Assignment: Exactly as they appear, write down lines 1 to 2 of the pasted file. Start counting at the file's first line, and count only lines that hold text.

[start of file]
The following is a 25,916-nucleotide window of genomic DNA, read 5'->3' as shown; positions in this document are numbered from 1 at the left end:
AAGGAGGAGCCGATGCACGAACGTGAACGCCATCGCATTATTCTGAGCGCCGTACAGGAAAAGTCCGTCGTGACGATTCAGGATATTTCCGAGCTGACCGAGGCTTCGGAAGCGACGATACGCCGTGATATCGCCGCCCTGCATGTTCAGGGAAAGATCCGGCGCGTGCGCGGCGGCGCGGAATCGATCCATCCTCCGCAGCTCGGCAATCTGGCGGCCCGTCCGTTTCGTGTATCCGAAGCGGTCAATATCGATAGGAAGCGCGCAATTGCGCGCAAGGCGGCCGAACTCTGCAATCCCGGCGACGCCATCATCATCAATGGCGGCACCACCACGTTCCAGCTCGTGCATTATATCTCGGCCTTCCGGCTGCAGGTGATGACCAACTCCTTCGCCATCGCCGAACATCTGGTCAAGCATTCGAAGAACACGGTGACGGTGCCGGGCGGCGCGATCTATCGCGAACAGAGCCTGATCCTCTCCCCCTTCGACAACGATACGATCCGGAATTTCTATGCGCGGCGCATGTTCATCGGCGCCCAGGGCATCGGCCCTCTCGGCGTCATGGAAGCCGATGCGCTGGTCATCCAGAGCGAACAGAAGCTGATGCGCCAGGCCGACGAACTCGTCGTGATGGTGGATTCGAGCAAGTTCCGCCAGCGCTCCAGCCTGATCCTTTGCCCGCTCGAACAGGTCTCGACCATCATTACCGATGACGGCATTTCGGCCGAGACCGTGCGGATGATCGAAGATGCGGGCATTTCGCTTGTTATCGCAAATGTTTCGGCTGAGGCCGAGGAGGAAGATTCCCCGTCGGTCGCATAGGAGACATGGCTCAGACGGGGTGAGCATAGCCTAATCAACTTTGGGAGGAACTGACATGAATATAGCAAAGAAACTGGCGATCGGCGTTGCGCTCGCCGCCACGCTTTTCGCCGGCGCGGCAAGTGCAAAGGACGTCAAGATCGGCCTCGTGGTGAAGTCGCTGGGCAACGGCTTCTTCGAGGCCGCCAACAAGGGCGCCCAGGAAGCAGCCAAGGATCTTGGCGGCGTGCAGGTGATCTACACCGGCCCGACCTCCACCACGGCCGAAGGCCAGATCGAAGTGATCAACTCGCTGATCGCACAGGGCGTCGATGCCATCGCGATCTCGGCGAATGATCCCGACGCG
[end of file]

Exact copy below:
The following is a 25,916-nucleotide window of genomic DNA, read 5'->3' as shown; positions in this document are numbered from 1 at the left end:
AAGGAGGAGCCGATGCACGAACGTGAACGCCATCGCATTATTCTGAGCGCCGTACAGGAAAAGTCCGTCGTGACGATTCAGGATATTTCCGAGCTGACCGAGGCTTCGGAAGCGACGATACGCCGTGATATCGCCGCCCTGCATGTTCAGGGAAAGATCCGGCGCGTGCGCGGCGGCGCGGAATCGATCCATCCTCCGCAGCTCGGCAATCTGGCGGCCCGTCCGTTTCGTGTATCCGAAGCGGTCAATATCGATAGGAAGCGCGCAATTGCGCGCAAGGCGGCCGAACTCTGCAATCCCGGCGACGCCATCATCATCAATGGCGGCACCACCACGTTCCAGCTCGTGCATTATATCTCGGCCTTCCGGCTGCAGGTGATGACCAACTCCTTCGCCATCGCCGAACATCTGGTCAAGCATTCGAAGAACACGGTGACGGTGCCGGGCGGCGCGATCTATCGCGAACAGAGCCTGATCCTCTCCCCCTTCGACAACGATACGATCCGGAATTTCTATGCGCGGCGCATGTTCATCGGCGCCCAGGGCATCGGCCCTCTCGGCGTCATGGAAGCCGATGCGCTGGTCATCCAGAGCGAACAGAAGCTGATGCGCCAGGCCGACGAACTCGTCGTGATGGTGGATTCGAGCAAGTTCCGCCAGCGCTCCAGCCTGATCCTTTGCCCGCTCGAACAGGTCTCGACCATCATTACCGATGACGGCATTTCGGCCGAGACCGTGCGGATGATCGAAGATGCGGGCATTTCGCTTGTTATCGCAAATGTTTCGGCTGAGGCCGAGGAGGAAGATTCCCCGTCGGTCGCATAGGAGACATGGCTCAGACGGGGTGAGCATAGCCTAATCAACTTTGGGAGGAACTGACATGAATATAGCAAAGAAACTGGCGATCGGCGTTGCGCTCGCCGCCACGCTTTTCGCCGGCGCGGCAAGTGCAAAGGACGTCAAGATCGGCCTCGTGGTGAAGTCGCTGGGCAACGGCTTCTTCGAGGCCGCCAACAAGGGCGCCCAGGAAGCAGCCAAGGATCTTGGCGGCGTGCAGGTGATCTACACCGGCCCGACCTCCACCACGGCCGAAGGCCAGATCGAAGTGATCAACTCGCTGATCGCACAGGGCGTCGATGCCATCGCGATCTCGGCGAATGATCCCGACGCG